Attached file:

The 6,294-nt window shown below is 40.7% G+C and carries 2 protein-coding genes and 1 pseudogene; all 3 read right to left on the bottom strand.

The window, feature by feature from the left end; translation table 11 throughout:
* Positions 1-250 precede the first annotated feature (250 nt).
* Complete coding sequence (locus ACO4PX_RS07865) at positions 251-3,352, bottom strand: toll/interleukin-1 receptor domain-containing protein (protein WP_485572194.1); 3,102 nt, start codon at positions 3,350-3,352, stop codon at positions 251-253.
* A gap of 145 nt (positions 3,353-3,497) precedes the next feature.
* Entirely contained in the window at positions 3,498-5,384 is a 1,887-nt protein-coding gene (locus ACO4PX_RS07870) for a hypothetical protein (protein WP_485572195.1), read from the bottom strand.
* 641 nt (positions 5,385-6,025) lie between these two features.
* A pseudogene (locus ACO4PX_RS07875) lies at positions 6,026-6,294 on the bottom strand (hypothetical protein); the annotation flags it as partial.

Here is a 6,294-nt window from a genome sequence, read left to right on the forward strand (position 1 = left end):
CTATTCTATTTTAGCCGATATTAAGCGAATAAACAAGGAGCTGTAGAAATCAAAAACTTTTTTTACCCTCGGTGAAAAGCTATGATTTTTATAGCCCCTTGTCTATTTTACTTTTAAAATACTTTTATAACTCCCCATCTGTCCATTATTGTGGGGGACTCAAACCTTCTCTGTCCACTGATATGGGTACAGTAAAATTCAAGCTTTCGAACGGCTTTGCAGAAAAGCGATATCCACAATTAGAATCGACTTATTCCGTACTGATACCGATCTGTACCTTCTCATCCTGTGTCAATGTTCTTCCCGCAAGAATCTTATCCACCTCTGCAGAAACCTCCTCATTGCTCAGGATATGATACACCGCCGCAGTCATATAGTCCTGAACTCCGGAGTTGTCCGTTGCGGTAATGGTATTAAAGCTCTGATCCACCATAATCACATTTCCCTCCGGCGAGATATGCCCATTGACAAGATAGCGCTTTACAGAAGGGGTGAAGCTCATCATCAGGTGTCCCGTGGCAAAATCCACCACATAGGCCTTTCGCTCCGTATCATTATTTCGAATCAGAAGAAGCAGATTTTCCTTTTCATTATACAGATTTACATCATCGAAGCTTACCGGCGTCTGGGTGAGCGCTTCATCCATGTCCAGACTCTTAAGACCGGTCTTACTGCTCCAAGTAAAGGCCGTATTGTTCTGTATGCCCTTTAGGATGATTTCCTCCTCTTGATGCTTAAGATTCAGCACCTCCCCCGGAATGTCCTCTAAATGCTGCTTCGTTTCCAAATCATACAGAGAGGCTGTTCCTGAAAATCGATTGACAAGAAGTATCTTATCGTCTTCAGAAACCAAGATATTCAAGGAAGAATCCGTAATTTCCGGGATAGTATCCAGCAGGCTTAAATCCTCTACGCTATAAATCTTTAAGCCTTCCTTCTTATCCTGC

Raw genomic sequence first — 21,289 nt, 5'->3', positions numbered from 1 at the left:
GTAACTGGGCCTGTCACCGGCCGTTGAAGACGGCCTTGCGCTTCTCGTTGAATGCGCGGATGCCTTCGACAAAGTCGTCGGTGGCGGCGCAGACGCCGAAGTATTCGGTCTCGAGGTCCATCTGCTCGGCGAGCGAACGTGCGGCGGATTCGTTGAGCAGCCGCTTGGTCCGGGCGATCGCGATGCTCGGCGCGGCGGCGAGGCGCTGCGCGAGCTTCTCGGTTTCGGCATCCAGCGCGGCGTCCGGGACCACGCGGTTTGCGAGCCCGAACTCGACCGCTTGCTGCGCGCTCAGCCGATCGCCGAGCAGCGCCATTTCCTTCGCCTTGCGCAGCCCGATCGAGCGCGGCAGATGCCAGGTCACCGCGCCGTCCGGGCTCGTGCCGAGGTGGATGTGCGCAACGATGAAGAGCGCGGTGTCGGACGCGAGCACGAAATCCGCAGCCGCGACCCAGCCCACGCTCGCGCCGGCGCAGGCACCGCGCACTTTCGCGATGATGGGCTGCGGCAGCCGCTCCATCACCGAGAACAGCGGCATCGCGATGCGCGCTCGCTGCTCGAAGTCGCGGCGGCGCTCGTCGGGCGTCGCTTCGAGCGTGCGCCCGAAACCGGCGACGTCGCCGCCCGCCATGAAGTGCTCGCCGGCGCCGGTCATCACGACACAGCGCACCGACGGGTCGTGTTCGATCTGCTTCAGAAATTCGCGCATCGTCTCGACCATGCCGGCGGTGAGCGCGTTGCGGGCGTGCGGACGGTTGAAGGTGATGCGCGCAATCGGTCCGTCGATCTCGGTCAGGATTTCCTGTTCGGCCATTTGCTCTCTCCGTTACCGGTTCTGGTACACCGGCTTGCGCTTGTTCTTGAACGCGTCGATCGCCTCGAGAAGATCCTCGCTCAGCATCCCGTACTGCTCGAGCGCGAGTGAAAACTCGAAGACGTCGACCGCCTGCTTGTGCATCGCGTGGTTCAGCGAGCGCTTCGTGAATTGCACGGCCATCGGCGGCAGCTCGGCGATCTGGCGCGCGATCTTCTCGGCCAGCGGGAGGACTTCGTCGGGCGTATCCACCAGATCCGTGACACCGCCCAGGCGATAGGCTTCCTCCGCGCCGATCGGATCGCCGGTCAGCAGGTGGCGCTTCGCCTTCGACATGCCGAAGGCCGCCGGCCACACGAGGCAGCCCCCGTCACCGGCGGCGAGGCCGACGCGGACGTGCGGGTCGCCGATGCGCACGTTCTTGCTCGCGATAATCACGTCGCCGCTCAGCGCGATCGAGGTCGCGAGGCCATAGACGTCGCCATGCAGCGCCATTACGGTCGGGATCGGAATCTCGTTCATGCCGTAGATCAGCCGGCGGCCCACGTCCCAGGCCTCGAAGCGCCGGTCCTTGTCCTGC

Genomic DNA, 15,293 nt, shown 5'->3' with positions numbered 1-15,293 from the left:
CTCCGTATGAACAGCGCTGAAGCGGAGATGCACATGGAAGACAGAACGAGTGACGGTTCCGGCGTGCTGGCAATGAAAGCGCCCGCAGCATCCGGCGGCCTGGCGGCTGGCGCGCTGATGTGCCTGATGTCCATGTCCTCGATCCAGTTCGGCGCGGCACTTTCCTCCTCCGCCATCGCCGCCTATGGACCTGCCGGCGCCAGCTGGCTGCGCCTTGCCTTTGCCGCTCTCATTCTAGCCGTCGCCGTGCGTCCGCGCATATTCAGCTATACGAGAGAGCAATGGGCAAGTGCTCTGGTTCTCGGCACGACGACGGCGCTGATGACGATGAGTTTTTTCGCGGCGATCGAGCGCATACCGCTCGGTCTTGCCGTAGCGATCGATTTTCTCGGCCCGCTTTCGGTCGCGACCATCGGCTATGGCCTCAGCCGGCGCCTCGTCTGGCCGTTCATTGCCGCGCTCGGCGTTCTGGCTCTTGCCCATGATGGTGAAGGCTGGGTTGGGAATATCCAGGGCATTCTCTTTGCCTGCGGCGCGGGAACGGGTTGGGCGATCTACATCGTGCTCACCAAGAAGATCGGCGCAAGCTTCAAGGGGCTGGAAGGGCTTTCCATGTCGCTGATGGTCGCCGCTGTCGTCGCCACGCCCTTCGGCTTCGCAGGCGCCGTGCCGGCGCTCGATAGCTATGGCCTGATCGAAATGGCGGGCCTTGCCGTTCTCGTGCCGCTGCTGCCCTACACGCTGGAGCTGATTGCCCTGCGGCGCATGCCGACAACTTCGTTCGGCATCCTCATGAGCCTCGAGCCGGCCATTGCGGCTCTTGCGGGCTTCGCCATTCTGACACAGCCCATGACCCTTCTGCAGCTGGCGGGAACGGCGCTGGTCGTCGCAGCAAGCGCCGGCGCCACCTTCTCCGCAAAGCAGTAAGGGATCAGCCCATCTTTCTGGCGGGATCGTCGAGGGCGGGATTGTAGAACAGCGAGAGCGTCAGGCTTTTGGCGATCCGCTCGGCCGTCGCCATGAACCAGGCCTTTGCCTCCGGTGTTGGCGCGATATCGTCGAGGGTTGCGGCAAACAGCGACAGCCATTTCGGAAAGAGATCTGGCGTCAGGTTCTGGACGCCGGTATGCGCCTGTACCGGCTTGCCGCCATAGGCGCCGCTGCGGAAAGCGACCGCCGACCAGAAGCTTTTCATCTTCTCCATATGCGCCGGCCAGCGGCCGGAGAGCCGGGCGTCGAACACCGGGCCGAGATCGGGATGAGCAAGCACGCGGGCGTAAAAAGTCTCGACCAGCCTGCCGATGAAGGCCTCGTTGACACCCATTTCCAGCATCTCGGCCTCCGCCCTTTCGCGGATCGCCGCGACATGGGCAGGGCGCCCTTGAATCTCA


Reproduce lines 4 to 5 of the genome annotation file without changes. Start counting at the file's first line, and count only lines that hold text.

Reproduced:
* Complete coding sequence (locus ACO4PX_RS07865) at positions 251-3,352, bottom strand: toll/interleukin-1 receptor domain-containing protein (protein WP_485572194.1); 3,102 nt, start codon at positions 3,350-3,352, stop codon at positions 251-253.
* A gap of 145 nt (positions 3,353-3,497) precedes the next feature.